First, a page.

RIO DE JANEIRO, Brazil — Raull Santiago was trying to deliver basic food during the COVID-19 lockdown in the Complexo do Alemão favela in Rio de Janeiro where he lives when all hell broke loose. The sounds of shots and bombs rang out as police swept into the neighborhood in a raid that killed 13 people.
The police said that the operation, in May, was an attempt to take down local drug traffickers.
“Once again, we had to interrupt our humanitarian work to carry out bodies,” said Santiago, who is also part of a collective of favela residents that provides aid to locals.
Residents and activists, who have been spurred on by the Black Lives Matter protests in the United States, took to the streets, once again, to protest more rampant police brutality in some of the country’s poorest neighborhoods.
“People living in favelas had only two options: to die from the coronavirus or to die from a gunshot,” said Santiago.
The Supreme Court took the unprecedented decision in June of banning police operations in Rio’s favelas completely during the Covid-19 pandemic, except in “absolutely exceptional cases”. In August, the court also banned the use of helicopters by police over favelas, which are majority-Black working-class neighborhoods on the outskirts of Brazil’s major cities.
Now, new data shows that since the Supreme Court ruling, the number of deaths at the hands of the police in Rio plummeted by 74% in June and July, compared to the same period in 2019. It is the lowest number of deaths recorded during those months for the last six years.
In June and July of this year, 84 deaths were registered, compared to 348 during the same period in 2019, according to figures from the Public Security Institute of Rio de Janeiro.
During March and April, the first months of the Covid-19 pandemic in Brazil, 992 shootings were registered in Rio de Janeiro. Some 285 of those (29%) involved the police, according to Fogo Cruzado (which means Crossfire), a digital platform that tracks armed violence in the cities of Rio and Recife.
Pushback against police brutality has been growing in Brazil, and was further emboldened in 2018 after the killing of Marielle Franco, a councilwoman who was a strong voice against police brutality and racial inequality, amongst other issues. She was shot dead in her car after leaving a political event.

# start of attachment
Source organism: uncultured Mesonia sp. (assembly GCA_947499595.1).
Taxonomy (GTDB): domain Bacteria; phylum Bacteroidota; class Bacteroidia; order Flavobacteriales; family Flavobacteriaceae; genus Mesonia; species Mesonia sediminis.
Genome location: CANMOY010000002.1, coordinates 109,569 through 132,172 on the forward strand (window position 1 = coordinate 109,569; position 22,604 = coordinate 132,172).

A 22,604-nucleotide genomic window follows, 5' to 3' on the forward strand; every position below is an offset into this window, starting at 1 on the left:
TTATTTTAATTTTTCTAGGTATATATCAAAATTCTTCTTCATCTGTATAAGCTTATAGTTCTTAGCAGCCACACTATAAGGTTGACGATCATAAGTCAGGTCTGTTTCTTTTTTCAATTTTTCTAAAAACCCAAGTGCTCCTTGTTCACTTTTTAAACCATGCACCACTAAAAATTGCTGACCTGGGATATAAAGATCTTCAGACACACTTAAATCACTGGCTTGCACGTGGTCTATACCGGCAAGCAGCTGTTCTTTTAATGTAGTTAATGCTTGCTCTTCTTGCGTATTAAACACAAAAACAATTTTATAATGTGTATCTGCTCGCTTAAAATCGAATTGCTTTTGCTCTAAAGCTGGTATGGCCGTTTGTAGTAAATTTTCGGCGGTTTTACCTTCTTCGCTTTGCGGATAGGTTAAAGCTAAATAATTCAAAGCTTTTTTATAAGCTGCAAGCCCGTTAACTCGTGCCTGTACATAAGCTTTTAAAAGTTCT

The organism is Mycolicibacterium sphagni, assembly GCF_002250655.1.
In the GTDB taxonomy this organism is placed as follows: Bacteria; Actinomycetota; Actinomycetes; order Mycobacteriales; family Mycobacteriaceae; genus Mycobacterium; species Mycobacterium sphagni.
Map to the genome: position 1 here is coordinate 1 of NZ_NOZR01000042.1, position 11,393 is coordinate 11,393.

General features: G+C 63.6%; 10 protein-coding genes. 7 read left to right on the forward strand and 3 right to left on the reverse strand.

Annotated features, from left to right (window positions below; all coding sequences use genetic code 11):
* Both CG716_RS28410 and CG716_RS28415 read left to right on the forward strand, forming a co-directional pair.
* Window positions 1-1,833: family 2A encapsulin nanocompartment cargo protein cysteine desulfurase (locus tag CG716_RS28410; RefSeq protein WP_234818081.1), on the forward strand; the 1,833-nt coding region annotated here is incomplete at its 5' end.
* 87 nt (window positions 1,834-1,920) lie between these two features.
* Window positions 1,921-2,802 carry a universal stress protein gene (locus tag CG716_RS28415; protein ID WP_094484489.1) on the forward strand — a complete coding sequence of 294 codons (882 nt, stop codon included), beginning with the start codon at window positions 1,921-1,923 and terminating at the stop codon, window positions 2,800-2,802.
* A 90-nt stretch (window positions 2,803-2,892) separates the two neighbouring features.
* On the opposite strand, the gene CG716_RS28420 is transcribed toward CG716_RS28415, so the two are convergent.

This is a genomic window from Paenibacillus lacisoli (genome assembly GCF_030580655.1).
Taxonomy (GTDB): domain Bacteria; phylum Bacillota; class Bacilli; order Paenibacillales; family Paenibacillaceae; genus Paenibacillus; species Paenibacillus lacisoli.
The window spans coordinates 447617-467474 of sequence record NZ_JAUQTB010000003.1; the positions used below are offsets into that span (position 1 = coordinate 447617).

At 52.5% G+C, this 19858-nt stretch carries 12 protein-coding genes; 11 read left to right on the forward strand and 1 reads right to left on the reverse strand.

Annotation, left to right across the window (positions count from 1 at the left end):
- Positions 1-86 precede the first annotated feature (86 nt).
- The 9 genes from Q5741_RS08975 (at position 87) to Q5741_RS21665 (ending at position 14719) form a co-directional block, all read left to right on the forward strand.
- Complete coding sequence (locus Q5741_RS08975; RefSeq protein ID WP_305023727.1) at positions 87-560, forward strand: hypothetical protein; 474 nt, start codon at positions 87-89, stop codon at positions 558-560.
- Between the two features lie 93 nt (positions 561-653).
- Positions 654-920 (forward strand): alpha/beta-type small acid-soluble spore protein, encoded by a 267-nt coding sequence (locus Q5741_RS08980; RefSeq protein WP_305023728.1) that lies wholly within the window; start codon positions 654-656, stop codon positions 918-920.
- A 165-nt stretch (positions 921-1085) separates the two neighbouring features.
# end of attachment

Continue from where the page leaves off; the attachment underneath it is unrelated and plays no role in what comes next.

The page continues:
In the Complexo de Favelas da Maré, where Marielle lived and which is home to more than 140,000 people in northern Rio, the police ban has been welcomed.
“People have more peace of mind now, they go out when they need to, to do their daily activities,” said Lidiane Malanquini, from the human rights organization Redes da Maré.
Since the court’s decision, Santiago said that the number of police operations have fallen dramatically, although they still happen. Rio’s Military and Civil Police told VICE News in an email that they “already carry out operations complying with all legal requirements and technical protocols, to preserve the lives of residents and police officers”. But they voiced “extreme concern” over the restriction of operations zones that are disputed by criminal gangs that “terrorize thousands of people".
Brazil’s police are some of the deadliest in the world. Over the past four years, Rio de Janeiro alone has seen consecutive increases in the number of deaths caused by police officers. In 2016, 925 cases were registered compared to 1,814 in 2019, according to the Public Security Institute of Rio de Janeiro.
Rio’s Governor Wilson Witzel is partly to blame, according to Malanquini. He was elected in 2018 on the promise of a “zero tolerance” security policy. In one of his famous quotes he told a local newspaper that the police should kill criminals, shooting them "in the head". Witzel was denounced to the United Nations by human rights advocates following the death of Ágatha Félix, aged 8, during a police raid in the Complexo do Alemão favela in 2019. She was killed by a shot fired by a police officer.
Malanquini, Santiago and others who are part of Brazil’s anti-police brutality movement feel encouraged by the police ban.
"It is essential that this movement takes on the process of building new possibilities for public security to break the structural violence that has existed for so many years”, said Malanquini.
The police ban in Rio’s favelas is temporary, and could be revoked once the lockdown around the coronavirus pandemic ends. Should that happen, without institutional and regulatory changes to address police conduct, deaths at the hands of the police could rise again.
Malanquini knows that’s a risk.
“There is still fear, and tension, about what will happen when police operations return.”
Cover: A member of the military police patrols during an operation in the Rocinha favela in Rio de Janeiro, Brazil on January 25, 2018. Credit: MAURO PIMENTEL/AFP via Getty Images.